In Tables 3 and 4 we summarize the characteristics of the population studied and their lipid profile. As expected, there is a predominance of men, of high mean age, obese or overweight, and former smokers, with a high prevalence of hypertension and diabetes. Risk factors were more frequent in women. Seven of 10 followed a lipid-lowering diet and less than one third carried out regular exercise. In 76.3% of visits, LDL-C was above the target value recommended in the guidelines.

Figure 1 depicts the sampling of valid visits for the study. In 92.1% of visits with complete data, patients received statin treatment, with the following order of frequency: atorvastatin (58.6%), simvastatin (22.8%), pravastatin (9.8%), and lovastatin (1.9%). Globally, there were treatment changes in 46.7% of visits and lipid lowering treatment adverse effects were seen in 2.9%. In 8.3% of visits in which the therapeutic target for LDL-C was not achieved, the patient was receiving the maximum lipid-lowering dose (atorvastatin 80 mg/day). Lastly, the TI study of the visit was performed for 3,824 visits with medication change criteria. In 1636 (42.8%) of the visits there was TI, considered in 29.5% as high and in 28.9% as very high (Table 5).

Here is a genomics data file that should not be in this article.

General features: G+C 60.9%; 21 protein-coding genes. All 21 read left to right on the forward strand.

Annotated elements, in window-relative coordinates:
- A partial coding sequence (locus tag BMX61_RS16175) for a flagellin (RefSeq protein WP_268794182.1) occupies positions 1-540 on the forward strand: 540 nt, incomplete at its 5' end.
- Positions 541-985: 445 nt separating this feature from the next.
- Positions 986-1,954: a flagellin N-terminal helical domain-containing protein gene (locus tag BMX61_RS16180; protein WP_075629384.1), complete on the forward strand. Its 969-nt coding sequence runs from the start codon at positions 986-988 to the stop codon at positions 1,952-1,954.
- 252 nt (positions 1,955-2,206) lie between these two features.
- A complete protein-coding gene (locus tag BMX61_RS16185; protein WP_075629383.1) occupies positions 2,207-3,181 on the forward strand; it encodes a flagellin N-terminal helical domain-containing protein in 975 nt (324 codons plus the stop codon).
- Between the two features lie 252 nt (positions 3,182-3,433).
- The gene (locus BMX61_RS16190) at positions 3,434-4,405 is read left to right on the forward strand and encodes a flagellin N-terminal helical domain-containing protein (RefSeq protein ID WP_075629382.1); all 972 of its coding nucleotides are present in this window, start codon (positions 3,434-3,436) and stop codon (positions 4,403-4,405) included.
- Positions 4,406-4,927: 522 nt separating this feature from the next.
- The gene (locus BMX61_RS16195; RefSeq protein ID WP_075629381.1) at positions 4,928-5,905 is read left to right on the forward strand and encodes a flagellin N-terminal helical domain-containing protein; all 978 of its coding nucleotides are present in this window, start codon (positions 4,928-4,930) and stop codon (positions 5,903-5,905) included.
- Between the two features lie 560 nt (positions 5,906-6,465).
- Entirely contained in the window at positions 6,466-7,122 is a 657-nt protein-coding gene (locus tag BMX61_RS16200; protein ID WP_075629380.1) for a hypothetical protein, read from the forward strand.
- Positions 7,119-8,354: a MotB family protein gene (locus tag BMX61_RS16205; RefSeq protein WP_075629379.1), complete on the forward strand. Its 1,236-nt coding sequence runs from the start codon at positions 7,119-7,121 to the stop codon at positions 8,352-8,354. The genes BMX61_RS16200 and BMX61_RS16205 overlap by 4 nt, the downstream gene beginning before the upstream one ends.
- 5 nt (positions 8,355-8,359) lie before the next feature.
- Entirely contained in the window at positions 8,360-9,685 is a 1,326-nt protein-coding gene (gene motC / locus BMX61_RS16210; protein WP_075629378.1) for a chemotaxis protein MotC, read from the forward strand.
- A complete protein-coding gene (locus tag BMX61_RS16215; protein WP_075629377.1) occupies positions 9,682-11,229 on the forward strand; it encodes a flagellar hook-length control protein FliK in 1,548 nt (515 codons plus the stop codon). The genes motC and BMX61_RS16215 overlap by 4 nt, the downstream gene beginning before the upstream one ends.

Figure 1. Diagram of the method used for taking the final valid simple. aIC: Patient inclusion criteria. bLDL-C: Visit with low density lipoprotein cholesterol values available. cCriteria for treatment change: LDL-C >100 without Diabetes, or LDL-C >70 with Diabetes: With no [sic] Side effects: adverse effects resulting from current lipid lowering medication.

In the univariate analysis, significant associations were found that disappeared when the multivariate model was adjusted. This was the case with the following variables: triglycerides (lower levels of triglycerides, higher TI); patient age (greater age, greater TI), patients 55 to 75 years of age in comparison to those <55 years of age had an OR=1.35 (95% CI, 1.14-1.66) and those >75 years of age an OR=1.66 (95% CI, 1.33-2.10). Following a lipid-lowering diet in comparison with not following a lipid-lowering diet had an OR=1.17(1.02-1.35); not receiving lipid-lowering treatment in comparison with receiving 2 or more drugs is a protective factor (OR=0.3; 95% CI, 0.2-0.5), whereas receiving only 1 drug is a risk factor (OR=1.3; 95% CI, 1.1-1.6); number of patients a week ≥50 in comparison with < 50 had an OR=0.79 (95% CI, 0.66-0.96); having received 3 or more courses on dyslipidemia in comparison with fewer than 3, had an OR=0.78 (95% CI, 0.66-0.92).